Tesla Motors and SpaceX founder and CEO Elon Musk (pictured) has been particularly vocal of his concerns, describing AI as potentially the biggest threat to humanity, even once describing the potential threat as more dangerous than nuclear bombs.
Such are his concerns, Musk recently donated $10 million to the Future of Life Institute (FoLI) as part of a global research programme to ensure AI remains “beneficial to humanity,” and not run the risk of getting out of control.
“I think we should be very careful about artificial intelligence,” says Musk. “If I had to guess at what our biggest existential threat is, it’s probably that. So, we need to be very careful. I’m increasingly inclined to think that there should be some regulatory oversight, maybe at the national and international level, just to make sure that we don’t do something very foolish.”
Professor Stephen Hawking is another high profile person to express his anxieties around the importance of ensuring AI is governed appropriately.
“The rise of powerful AI will be either the best or the worst thing ever to happen to humanity. We do not know which,” said Hawking during the opening of a new AI lab at Cambridge University in 2016.
A report from Forrester stated: “Getting more sophisticated isn’t the same as being able to understand, and computers aren’t going to take over the world because they’ve started out thinking humans or developed evil intentions. But the fear of machines unleashing a major destructive event isn’t as misplaced as it may seem, and Skynet-type scenarios [Terminator] could conceivably evolve if humans misjudge the extent to which they should trust software to make appropriate decisions.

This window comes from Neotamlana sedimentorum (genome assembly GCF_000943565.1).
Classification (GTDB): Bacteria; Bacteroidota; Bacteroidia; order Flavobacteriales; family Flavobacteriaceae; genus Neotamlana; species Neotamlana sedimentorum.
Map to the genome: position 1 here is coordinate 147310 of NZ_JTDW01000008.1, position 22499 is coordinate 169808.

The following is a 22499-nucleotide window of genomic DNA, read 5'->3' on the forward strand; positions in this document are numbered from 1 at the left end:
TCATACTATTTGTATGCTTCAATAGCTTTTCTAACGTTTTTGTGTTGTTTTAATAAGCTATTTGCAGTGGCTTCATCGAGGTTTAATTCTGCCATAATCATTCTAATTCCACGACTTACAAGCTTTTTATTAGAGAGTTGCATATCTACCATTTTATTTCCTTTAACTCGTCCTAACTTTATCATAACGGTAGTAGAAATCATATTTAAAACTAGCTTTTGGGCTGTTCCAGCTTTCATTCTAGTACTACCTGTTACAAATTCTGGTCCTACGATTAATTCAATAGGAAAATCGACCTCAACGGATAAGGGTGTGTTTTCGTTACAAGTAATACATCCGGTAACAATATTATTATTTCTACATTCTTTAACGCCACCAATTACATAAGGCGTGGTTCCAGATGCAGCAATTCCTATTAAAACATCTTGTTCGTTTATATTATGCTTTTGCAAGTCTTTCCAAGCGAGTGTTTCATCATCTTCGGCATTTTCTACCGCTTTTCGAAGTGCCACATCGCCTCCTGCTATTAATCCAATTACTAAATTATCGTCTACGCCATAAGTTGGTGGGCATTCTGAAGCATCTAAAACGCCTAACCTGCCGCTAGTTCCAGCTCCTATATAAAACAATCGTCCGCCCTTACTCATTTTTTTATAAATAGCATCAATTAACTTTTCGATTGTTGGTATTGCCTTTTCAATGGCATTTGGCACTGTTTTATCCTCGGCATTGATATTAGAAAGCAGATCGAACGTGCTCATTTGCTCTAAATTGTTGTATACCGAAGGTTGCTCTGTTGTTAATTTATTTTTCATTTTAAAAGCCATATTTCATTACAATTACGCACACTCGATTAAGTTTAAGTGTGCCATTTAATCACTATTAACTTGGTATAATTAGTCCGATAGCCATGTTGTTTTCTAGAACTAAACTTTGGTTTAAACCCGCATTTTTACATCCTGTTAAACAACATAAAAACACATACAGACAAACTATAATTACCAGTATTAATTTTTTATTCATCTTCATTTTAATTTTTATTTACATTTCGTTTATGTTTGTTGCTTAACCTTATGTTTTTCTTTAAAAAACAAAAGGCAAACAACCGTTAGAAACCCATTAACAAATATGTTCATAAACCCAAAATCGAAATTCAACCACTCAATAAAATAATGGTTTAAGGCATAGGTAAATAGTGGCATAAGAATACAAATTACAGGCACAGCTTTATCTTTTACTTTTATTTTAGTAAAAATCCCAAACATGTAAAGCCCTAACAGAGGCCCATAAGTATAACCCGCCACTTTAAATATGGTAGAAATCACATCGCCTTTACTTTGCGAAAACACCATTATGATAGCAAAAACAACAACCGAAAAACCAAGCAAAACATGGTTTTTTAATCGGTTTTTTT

“The greater the degree of unpredictability in an AI-powered system, the greater the likelihood that unforeseen negative outcomes will occur. That’s why humans – and their ability to reason – will remain an essential part of the equation for the foreseeable future, possibly forever.”
American physicist Michio Kaku added: “No one knows when a robot will approach human intelligence, but I suspect it will be late in the 21st century. Will they be dangerous? Possibly. So, I suggest we put a chip in their brain to shut them off if they have murderous thoughts.”
So,,is AI really all about robots that are one day being hell-bent on destroying mankind? Of course it’s not – at least not for a while yet anyway.
Artificial Super Intelligence (ASI), is the term to look out for when thinking of AI as something you can compare to what you’ve read in a book or seen on the big screen.